A project in the Business and Human Rights research programme
The Bonavero Institute of Human Rights is part of the Modern Slavery and Human Rights Policy and Evidence Centre (the Modern Slavery PEC) along with other UK-based research institutions. The mission of the Modern Slavery PEC is to enhance the understanding of modern slavery and transform the effectiveness of law and policies designed to address it. With high quality research it commissions at its heart, the Centre brings together academics, policymakers, businesses, civil society, survivors and the public on a scale not seen before in the UK to collaborate on solving this global challenge.
The Modern Slavery PEC is funded and actively supported by the Art and Humanities Research Council on behalf of the UK Research and Innovation (UKRI), from the Strategic Priorities Fund. At the national level, the Centre is led by the Bingham Centre for the Rule of Law and, apart from the Bonavero Institute, it consists of the Rights Lab at the University of Nottingham, the Wilberforce Institute for the study of Slavery and Emancipation at the University of Hull, the Centre for the Study of International Slavery at the University of Liverpool, and the Alan Turing Institute.
Within the Modern Slavery PEC, the focus of the Bonavero Institute’s workstrand is human rights as they relate to modern slavery, one of the central cross-cutting themes in the Modern Slavery PEC’s work. Modern slavery is a human rights issue and the Modern Slavery PEC is committed to taking a human rights-based approach to addressing it. That means putting the needs and interests of the people who are, or might become, affected by modern slavery at the heart of legal and policy responses, and involving those with lived experience of modern slavery throughout the research process.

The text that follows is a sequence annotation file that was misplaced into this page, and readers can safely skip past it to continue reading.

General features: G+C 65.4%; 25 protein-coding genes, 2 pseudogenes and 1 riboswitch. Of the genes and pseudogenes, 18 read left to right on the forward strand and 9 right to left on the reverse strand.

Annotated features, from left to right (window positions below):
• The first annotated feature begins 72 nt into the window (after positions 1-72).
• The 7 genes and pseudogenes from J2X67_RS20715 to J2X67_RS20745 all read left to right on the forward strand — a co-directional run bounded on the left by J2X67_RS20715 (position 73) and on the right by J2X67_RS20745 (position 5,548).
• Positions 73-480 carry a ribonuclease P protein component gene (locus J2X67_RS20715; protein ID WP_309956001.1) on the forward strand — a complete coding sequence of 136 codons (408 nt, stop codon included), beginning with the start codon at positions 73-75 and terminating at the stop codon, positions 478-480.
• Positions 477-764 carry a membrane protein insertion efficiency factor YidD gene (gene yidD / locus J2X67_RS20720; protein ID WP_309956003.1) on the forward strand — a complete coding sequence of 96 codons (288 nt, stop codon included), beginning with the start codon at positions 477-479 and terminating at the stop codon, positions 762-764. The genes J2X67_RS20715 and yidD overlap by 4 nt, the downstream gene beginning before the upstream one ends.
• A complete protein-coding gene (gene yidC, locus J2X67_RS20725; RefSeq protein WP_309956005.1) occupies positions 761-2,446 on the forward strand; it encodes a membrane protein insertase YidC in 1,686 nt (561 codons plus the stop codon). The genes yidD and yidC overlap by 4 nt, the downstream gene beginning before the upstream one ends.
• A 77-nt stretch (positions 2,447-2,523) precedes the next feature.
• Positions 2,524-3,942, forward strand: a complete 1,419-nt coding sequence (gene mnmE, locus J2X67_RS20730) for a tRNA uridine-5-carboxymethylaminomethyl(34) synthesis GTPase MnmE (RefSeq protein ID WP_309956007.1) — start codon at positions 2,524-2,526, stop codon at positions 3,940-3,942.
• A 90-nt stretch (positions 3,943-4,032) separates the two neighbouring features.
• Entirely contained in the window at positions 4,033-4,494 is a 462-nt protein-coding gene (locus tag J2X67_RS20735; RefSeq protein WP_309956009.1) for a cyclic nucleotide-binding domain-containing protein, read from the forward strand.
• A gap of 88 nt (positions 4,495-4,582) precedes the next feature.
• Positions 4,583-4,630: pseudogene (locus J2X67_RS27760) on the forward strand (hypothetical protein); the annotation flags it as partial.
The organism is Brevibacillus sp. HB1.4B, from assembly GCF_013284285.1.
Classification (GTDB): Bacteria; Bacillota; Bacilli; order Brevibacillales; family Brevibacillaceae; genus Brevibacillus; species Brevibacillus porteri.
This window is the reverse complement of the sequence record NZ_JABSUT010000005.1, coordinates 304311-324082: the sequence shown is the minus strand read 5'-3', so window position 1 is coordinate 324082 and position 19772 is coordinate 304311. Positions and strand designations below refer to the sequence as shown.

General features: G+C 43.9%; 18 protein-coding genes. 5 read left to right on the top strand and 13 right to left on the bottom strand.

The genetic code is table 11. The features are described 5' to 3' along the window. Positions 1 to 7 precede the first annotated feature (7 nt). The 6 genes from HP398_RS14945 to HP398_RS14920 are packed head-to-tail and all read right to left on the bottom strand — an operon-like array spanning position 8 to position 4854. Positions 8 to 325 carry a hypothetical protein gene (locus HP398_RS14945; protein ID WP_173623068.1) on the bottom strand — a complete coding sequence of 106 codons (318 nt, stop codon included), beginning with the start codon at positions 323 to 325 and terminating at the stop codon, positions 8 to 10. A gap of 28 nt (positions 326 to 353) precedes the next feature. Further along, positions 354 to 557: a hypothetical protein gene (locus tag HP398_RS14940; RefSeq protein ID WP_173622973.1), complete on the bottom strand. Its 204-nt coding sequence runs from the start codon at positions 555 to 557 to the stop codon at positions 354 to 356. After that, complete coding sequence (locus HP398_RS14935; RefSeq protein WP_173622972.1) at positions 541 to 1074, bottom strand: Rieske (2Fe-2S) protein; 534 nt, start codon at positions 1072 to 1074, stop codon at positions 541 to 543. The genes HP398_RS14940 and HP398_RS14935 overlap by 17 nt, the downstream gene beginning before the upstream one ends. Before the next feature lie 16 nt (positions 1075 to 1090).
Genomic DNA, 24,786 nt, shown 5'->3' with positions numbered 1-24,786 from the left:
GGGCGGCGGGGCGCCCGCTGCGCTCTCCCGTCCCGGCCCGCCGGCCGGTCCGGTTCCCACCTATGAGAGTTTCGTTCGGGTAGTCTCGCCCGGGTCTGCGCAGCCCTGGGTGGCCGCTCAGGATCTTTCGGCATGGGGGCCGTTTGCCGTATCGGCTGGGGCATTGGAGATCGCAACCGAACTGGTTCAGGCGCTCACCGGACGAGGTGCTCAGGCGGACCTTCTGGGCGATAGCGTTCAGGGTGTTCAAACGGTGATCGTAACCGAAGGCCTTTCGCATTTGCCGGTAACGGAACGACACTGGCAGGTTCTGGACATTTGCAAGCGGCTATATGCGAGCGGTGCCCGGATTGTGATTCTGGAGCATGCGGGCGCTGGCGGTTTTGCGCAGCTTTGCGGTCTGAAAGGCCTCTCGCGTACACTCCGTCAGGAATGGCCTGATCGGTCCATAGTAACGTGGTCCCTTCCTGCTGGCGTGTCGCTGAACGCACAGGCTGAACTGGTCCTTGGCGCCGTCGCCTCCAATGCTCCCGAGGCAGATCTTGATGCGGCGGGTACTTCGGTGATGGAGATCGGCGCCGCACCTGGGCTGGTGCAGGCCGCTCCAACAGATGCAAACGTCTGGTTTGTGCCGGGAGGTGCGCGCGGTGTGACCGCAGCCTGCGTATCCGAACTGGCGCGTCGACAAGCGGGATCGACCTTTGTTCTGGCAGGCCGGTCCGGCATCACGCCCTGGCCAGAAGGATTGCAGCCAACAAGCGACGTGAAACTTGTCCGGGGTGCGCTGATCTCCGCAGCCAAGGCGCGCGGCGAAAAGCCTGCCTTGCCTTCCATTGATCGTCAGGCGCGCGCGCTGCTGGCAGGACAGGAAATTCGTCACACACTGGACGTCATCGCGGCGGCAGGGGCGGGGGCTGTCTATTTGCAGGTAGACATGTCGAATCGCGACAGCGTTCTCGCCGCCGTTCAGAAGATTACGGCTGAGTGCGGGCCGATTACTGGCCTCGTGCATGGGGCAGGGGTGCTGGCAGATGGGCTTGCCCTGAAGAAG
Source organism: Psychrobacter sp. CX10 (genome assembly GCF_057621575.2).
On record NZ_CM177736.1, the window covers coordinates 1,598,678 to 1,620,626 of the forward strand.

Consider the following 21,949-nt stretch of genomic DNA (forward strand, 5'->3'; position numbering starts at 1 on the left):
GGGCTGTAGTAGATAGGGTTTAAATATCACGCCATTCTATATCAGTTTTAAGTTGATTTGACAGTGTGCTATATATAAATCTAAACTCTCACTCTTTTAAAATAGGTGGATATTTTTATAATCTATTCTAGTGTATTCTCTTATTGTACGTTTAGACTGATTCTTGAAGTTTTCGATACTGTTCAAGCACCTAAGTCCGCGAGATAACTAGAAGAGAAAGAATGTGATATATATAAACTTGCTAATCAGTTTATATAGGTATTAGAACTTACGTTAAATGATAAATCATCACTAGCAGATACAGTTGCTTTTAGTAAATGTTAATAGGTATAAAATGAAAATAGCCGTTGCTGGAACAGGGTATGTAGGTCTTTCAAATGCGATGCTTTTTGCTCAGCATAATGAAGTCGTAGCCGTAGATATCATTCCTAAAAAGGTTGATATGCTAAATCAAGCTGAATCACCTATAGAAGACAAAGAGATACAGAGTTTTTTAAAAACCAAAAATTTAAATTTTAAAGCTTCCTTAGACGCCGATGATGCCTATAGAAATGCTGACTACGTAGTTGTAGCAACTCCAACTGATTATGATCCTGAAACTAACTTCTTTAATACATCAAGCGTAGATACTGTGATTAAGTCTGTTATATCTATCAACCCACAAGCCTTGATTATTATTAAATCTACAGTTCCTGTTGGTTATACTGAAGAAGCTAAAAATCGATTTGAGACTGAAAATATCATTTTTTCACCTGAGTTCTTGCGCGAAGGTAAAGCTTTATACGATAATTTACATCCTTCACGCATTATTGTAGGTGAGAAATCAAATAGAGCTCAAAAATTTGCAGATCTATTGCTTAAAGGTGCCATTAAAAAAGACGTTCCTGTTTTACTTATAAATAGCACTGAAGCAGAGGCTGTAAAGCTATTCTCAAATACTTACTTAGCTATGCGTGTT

The team working on modern slavery at the Bonavero Institute understands the relationship between human rights and modern slavery to go beyond the protection of individual victims after they were already exploited. It recognises the crucial role of a commitment to human rights in informing relevant policies and assessing their impact. Thus, a human rights perspective to modern slavery requires protecting the rights of vulnerable populations to prevent situations that would result in human rights violations, and promoting rights-based approach to modern slavery. Our work on modern slavery and human rights emphasizes the link between the right not to be victim of slavery, servitude and forced labour and other rights, especially the right to work and the enjoyment of just and favourable conditions of work, the right to adequate standard of living, the right to freedom of movement, and the right to access to justice.
Book launch: State Responsibility for Modern Slavery in Human Rights Law
Event time17:00 - 18:30
Speaker(s)Maayan Niezna; Marija Jovanovic, Lecturer at the Essex Law School and Human Rights Centre, University of Essex Philippa Webb, Professor of Public International Law at King’s College London and a barrister at Twenty Essex Davor Derenčinović, judge of the European Court of Human Rights Virginia Mantouvalou, Professor of Human Rights and Labour Law at UCL, Faculty of Laws Aké Achi
Between ‘Modern Slavery’ and ‘Decent Work’: Responses to Labour Exploitation
Event time14:00 - 17:30
Speaker(s)Anne Davies, Maayan Niezna, Elinor Buys; Deirdre McCann; Neill Wilkins; Frank Hanson; Kate Roberts; Aké Achi; Peter McAllister